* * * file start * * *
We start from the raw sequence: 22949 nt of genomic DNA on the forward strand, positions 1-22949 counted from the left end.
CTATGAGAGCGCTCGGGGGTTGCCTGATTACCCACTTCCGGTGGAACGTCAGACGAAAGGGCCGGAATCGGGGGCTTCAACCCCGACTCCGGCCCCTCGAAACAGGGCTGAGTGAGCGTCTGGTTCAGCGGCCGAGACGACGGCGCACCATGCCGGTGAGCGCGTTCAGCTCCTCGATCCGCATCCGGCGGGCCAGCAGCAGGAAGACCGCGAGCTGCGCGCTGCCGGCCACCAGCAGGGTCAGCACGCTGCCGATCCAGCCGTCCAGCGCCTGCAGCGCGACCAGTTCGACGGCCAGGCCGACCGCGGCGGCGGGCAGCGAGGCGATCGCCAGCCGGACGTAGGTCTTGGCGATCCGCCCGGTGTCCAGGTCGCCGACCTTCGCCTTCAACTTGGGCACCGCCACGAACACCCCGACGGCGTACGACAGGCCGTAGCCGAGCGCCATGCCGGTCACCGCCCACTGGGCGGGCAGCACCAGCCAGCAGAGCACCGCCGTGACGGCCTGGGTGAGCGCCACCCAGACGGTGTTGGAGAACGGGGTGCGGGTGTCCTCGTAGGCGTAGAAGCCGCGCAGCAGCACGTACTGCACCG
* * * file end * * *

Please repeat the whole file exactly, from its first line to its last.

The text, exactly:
We start from the raw sequence: 22949 nt of genomic DNA on the forward strand, positions 1-22949 counted from the left end.
CTATGAGAGCGCTCGGGGGTTGCCTGATTACCCACTTCCGGTGGAACGTCAGACGAAAGGGCCGGAATCGGGGGCTTCAACCCCGACTCCGGCCCCTCGAAACAGGGCTGAGTGAGCGTCTGGTTCAGCGGCCGAGACGACGGCGCACCATGCCGGTGAGCGCGTTCAGCTCCTCGATCCGCATCCGGCGGGCCAGCAGCAGGAAGACCGCGAGCTGCGCGCTGCCGGCCACCAGCAGGGTCAGCACGCTGCCGATCCAGCCGTCCAGCGCCTGCAGCGCGACCAGTTCGACGGCCAGGCCGACCGCGGCGGCGGGCAGCGAGGCGATCGCCAGCCGGACGTAGGTCTTGGCGATCCGCCCGGTGTCCAGGTCGCCGACCTTCGCCTTCAACTTGGGCACCGCCACGAACACCCCGACGGCGTACGACAGGCCGTAGCCGAGCGCCATGCCGGTCACCGCCCACTGGGCGGGCAGCACCAGCCAGCAGAGCACCGCCGTGACGGCCTGGGTGAGCGCCACCCAGACGGTGTTGGAGAACGGGGTGCGGGTGTCCTCGTAGGCGTAGAAGCCGCGCAGCAGCACGTACTGCACCG